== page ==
The debate about the reform in question normally trails off at this point. The proponent of the welfare reform is left saying “well, it was better than nothing” and the abolitionist is left saying “no, it really wasn’t.”The International Vegan Association, and many other abolitionists, would be happy to move beyond this typical back-and-forth dialogue. In our view, the question “Is it really impossible for there to be a worthwhile welfare reform?” is not a helpful or progressive one. If the proponent of welfare reform will maintain her position unless it can be proven that worthwhile welfare reform efforts are impossible, then the discussion is bound to be fruitless. Although there is no history of worthwhile reform work, and although reform work is flawed by design, there is no way to prove that there could never, under any circumstances, be a valuable welfare reform campaign. Indeed, Professor Francione has never aspired to show that worthwhile welfare work is in-principle impossible, as if a positive welfarist effort would violate the fundamental laws of nature. Instead, his research demonstrates that there are massive and systematic barriers to meaningful welfare reform and that these barriers make spending time and money on welfare reform unwise. This is the only proof we need to look in a different direction.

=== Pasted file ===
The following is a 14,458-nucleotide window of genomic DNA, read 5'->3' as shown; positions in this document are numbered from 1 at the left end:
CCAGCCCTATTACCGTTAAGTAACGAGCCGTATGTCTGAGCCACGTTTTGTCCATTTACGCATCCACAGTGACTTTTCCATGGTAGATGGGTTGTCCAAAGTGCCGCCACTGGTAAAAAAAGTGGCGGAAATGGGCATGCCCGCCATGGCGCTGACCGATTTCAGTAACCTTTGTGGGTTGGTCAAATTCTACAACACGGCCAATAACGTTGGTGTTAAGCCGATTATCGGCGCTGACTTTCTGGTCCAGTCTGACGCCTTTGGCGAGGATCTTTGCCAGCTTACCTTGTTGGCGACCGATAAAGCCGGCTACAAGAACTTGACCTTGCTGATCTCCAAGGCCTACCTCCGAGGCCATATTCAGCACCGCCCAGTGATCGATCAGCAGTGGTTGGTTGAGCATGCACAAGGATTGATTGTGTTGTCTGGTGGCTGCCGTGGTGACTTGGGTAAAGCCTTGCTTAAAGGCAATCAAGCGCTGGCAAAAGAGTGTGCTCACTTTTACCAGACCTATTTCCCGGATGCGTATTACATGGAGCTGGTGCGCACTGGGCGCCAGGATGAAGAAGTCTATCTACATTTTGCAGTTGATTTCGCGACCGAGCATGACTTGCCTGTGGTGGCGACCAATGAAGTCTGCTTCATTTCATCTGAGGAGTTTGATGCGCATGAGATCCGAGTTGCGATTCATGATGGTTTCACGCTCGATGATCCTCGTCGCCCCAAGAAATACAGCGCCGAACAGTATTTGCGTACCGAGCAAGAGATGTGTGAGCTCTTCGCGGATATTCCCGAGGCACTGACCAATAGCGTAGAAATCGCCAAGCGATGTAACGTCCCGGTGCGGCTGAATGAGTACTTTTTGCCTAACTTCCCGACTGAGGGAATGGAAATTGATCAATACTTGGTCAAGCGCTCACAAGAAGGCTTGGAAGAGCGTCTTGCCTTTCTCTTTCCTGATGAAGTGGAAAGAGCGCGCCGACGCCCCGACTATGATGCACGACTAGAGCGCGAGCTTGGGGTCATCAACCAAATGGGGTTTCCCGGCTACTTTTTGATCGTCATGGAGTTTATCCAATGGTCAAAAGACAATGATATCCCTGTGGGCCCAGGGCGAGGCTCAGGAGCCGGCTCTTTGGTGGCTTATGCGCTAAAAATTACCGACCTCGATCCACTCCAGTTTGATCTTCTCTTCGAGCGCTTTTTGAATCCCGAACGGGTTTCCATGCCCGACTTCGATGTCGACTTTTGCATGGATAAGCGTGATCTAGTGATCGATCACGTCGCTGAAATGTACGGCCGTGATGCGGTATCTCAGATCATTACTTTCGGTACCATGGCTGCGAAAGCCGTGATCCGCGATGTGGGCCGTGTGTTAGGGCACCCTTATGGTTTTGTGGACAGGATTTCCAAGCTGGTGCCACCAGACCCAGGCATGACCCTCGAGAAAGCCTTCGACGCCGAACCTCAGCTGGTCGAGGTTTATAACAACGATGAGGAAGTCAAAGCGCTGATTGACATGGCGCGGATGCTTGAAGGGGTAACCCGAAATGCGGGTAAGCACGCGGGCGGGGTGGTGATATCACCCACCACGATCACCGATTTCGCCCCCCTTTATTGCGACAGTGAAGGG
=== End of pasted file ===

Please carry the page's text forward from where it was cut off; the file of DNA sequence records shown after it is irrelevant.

The progressive question is not “Is it really impossible for there to be a worthwhile welfare reform?” but rather “What is the best way forward?” Francione’s research paints a picture that could not be clearer: welfare reforms are not the way forward. Few people have even attempted to challenge Francione’s findings holistically. It is telling that proponents of welfare reform are forced to seek out and selectively defend highly specific instances of reform work from the many thousands of reformist campaigns and measures undertaken in recent decades. And the fact that they can offer only a shaky defense of these cherry-picked examples is cause for deep skepticism.

The International Vegan Association believes that building a transformative social movement is the best way forward. We do not focus on education only because we believe that welfare reforms are defective (though we do believe that). Instead, we focus on education because we believe that consciousness-raising educational work can and will change the world. The International Vegan Association is built out of volunteers who believe that all animal use is wrong regardless of how “humanely” it is done and who are committed to unequivocally spreading that message. We believe that we must strike at the moral roots of the problem, that we must set the terms of the public discussion, and that we must help to show others that we should all stop using animals. We have a positive and ambitious agenda.

So, to return to the titular question of this article (“Why does the IVA not engage in reform work?”), we have a simple answer. When we reflect on how to take our movement forward and what role we should play in our movement, our conclusion simply has nothing to do with modifying the way that animals are treated.